Sharp unveils its first Blu-ray recorder

Sharp unveils its first Blu-ray recorder

Sharp will put its first Blu-ray Disc recorder on sale in Japan in December.

The BD-HD100 will be the third recorder on the market to support the Blu-ray format, which is one of two blue-laser based formats fighting to become the de facto optical disc standard for high-definition video content.

The first recorder was put on sale in April 2003 by Sony, while Matsushita Electric Industrial (Panasonic) began selling a model in July.

Machines supporting the other format, HD-DVD, are not due to go on sale until next year.

The Sharp player offered several functions not available on the two current Blu-ray machines including a hard-disk drive, twin optical drives and High-Definition Multimedia Interface (HDMI) output, Sharp spokesperson, Miyuki Nakayama, said. The hard-disk drive has a capacity of 160GB and can be used to record about 19 hours of high-definition programming.

This is more than six times the amount of HDTV that can be stored on a single-layer Blu-ray Disc, therefore making it more convenient for day-to-day recording.

In one of its other unique features, Sharp has taken a current problem with Blu-ray Disc technology and turned it into a feature. The machine has twin slots on the front, one for Blu-ray Discs and one for DVDs.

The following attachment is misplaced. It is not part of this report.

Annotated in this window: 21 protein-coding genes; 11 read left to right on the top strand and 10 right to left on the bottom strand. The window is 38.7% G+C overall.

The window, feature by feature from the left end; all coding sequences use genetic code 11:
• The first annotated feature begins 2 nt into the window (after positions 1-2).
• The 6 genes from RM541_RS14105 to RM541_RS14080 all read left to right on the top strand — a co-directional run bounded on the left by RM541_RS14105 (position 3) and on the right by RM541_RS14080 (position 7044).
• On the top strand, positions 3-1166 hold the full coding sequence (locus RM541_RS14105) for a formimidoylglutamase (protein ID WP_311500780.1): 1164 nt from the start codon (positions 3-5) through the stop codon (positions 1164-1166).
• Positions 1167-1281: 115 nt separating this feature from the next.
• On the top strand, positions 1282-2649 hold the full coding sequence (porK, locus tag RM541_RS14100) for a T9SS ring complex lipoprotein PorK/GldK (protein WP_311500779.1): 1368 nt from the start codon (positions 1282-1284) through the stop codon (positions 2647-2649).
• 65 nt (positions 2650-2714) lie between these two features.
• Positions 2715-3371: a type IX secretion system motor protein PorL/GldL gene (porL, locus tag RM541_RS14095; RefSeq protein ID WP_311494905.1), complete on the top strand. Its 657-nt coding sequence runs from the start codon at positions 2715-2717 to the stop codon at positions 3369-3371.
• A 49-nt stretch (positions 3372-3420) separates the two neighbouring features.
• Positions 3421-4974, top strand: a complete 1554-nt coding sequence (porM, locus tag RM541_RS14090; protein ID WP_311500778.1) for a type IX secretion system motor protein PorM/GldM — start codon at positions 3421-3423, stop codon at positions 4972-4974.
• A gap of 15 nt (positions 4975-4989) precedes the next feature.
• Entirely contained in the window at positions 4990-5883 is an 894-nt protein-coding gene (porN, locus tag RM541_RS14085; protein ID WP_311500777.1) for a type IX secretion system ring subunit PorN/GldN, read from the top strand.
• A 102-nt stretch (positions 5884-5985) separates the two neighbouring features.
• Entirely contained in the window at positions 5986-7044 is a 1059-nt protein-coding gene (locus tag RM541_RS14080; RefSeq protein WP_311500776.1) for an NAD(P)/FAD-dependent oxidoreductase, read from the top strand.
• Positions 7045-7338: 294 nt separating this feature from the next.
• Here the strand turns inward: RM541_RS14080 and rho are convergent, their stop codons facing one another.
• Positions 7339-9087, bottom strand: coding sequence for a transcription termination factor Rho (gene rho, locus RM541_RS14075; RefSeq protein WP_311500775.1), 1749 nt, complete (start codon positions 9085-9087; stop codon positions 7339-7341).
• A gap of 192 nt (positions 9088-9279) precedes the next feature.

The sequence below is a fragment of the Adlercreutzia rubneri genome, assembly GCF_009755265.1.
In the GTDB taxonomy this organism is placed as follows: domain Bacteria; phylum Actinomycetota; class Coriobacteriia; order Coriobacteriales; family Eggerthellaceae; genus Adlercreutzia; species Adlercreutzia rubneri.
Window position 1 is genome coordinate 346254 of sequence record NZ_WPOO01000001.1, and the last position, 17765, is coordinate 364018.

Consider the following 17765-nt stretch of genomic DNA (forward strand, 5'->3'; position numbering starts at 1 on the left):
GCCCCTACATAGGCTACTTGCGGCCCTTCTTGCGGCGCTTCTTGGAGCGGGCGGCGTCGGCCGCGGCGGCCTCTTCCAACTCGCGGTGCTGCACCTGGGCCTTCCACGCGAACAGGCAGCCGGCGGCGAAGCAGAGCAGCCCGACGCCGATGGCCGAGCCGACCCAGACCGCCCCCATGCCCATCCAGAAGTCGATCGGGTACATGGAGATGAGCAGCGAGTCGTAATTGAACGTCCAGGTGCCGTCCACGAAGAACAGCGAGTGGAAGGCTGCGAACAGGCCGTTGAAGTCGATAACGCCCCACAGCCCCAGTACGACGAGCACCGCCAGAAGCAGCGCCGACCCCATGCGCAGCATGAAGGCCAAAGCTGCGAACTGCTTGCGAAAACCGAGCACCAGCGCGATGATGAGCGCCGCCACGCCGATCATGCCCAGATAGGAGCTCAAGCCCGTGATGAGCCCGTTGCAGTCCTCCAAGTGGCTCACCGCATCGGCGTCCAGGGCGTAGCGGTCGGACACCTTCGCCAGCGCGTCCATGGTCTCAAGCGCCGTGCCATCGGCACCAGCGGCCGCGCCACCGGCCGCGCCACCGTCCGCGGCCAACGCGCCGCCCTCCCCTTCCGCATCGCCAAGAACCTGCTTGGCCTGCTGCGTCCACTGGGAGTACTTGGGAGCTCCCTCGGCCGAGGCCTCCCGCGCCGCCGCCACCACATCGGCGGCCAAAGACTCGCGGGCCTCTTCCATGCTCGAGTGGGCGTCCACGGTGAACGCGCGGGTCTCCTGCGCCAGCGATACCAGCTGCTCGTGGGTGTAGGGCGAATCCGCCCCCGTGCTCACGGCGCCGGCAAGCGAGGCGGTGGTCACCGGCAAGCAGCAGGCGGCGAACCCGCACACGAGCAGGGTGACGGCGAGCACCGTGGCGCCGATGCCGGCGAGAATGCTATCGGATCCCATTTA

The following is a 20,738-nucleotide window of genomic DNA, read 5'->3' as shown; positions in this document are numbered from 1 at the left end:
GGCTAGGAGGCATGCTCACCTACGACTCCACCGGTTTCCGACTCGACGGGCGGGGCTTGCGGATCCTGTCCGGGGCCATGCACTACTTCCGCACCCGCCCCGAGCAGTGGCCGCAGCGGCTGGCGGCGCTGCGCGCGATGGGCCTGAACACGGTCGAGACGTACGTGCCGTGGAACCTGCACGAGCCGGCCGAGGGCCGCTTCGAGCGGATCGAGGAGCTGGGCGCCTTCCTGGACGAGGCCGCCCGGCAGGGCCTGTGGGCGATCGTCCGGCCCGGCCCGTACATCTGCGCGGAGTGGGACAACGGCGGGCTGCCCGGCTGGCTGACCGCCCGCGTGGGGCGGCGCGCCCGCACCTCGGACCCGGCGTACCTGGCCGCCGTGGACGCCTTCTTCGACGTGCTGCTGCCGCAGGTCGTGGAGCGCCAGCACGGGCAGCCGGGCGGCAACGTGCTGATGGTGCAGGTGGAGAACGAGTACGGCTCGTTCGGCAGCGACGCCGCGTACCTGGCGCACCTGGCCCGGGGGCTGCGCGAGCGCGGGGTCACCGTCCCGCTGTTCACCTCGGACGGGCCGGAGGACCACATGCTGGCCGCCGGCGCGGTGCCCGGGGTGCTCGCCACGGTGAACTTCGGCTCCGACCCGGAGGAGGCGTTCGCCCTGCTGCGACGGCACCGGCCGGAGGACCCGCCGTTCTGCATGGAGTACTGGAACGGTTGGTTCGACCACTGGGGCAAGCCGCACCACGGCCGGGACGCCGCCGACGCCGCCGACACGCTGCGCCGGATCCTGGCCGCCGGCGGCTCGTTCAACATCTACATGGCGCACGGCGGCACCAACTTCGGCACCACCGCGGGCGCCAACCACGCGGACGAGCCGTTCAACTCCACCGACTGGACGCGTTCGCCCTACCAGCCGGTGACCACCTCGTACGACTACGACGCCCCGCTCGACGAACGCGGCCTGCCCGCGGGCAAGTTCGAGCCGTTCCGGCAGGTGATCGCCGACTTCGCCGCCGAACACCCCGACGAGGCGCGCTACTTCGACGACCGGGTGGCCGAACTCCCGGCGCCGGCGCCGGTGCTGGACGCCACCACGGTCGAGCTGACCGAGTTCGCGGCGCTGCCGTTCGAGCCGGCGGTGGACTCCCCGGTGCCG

This allowed copying of content, as long as it's not copy-protected, between a DVD, Blu-ray Disc and the hard-disk drive, Nakayama said.

While this multi-way copying is new, twin drives are not. Matsushita's recorder also has two optical drives inside it but they are hidden away behind a single slot.

A complex loader mechanism sends discs to the appropriate drive and only allows one disc to be loaded at a time.

The arrangement is one of necessity because Blu-ray and DVD are based on different colour lasers, and drive heads that incorporate lasers for each format are yet to be commercialised. Sharp and Matsushita get around this issue by using two drives, while Sony uses a single drive with two read heads.

The HDMI output jack on the back supplies an uncompressed digital video and audio signal in a single cable and is being promoted as an interconnection standard for HDTV-compliant devices.

The machine can record onto rewritable single-layer BD-RE discs, which have a capacity of 25GB, but won't record onto or playback dual-layer 50GB discs. It can also playback DVD-Video, DVD+/-R, DVD+/-RW, DVD-RAM and several flavours of CD.

Sharp planned to put the recorder on sale in Japan on December 9 for about $US3050, Nakayama said.

Production has been set at 3000 units per month.

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